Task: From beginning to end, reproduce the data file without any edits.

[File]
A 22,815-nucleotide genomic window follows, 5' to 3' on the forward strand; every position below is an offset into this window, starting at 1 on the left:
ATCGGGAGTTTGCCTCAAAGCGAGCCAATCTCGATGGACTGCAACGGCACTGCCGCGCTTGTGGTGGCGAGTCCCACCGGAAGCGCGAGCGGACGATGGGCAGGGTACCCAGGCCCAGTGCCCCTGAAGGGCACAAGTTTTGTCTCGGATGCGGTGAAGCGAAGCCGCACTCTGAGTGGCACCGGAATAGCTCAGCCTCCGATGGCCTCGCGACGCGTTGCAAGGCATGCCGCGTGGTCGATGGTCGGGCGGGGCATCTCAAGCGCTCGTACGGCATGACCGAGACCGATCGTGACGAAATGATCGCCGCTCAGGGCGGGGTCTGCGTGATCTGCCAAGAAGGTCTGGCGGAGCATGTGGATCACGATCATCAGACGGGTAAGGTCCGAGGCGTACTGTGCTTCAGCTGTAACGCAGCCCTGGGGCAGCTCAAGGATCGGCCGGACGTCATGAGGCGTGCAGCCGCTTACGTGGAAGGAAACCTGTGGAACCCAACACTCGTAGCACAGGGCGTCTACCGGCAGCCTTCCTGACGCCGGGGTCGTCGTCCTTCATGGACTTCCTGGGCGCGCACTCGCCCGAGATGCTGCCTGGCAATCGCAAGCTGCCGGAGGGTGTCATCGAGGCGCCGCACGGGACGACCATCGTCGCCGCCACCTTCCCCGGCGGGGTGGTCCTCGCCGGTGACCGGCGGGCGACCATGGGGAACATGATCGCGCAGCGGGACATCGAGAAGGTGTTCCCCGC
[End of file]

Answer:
A 22,815-nucleotide genomic window follows, 5' to 3' on the forward strand; every position below is an offset into this window, starting at 1 on the left:
ATCGGGAGTTTGCCTCAAAGCGAGCCAATCTCGATGGACTGCAACGGCACTGCCGCGCTTGTGGTGGCGAGTCCCACCGGAAGCGCGAGCGGACGATGGGCAGGGTACCCAGGCCCAGTGCCCCTGAAGGGCACAAGTTTTGTCTCGGATGCGGTGAAGCGAAGCCGCACTCTGAGTGGCACCGGAATAGCTCAGCCTCCGATGGCCTCGCGACGCGTTGCAAGGCATGCCGCGTGGTCGATGGTCGGGCGGGGCATCTCAAGCGCTCGTACGGCATGACCGAGACCGATCGTGACGAAATGATCGCCGCTCAGGGCGGGGTCTGCGTGATCTGCCAAGAAGGTCTGGCGGAGCATGTGGATCACGATCATCAGACGGGTAAGGTCCGAGGCGTACTGTGCTTCAGCTGTAACGCAGCCCTGGGGCAGCTCAAGGATCGGCCGGACGTCATGAGGCGTGCAGCCGCTTACGTGGAAGGAAACCTGTGGAACCCAACACTCGTAGCACAGGGCGTCTACCGGCAGCCTTCCTGACGCCGGGGTCGTCGTCCTTCATGGACTTCCTGGGCGCGCACTCGCCCGAGATGCTGCCTGGCAATCGCAAGCTGCCGGAGGGTGTCATCGAGGCGCCGCACGGGACGACCATCGTCGCCGCCACCTTCCCCGGCGGGGTGGTCCTCGCCGGTGACCGGCGGGCGACCATGGGGAACATGATCGCGCAGCGGGACATCGAGAAGGTGTTCCCCGC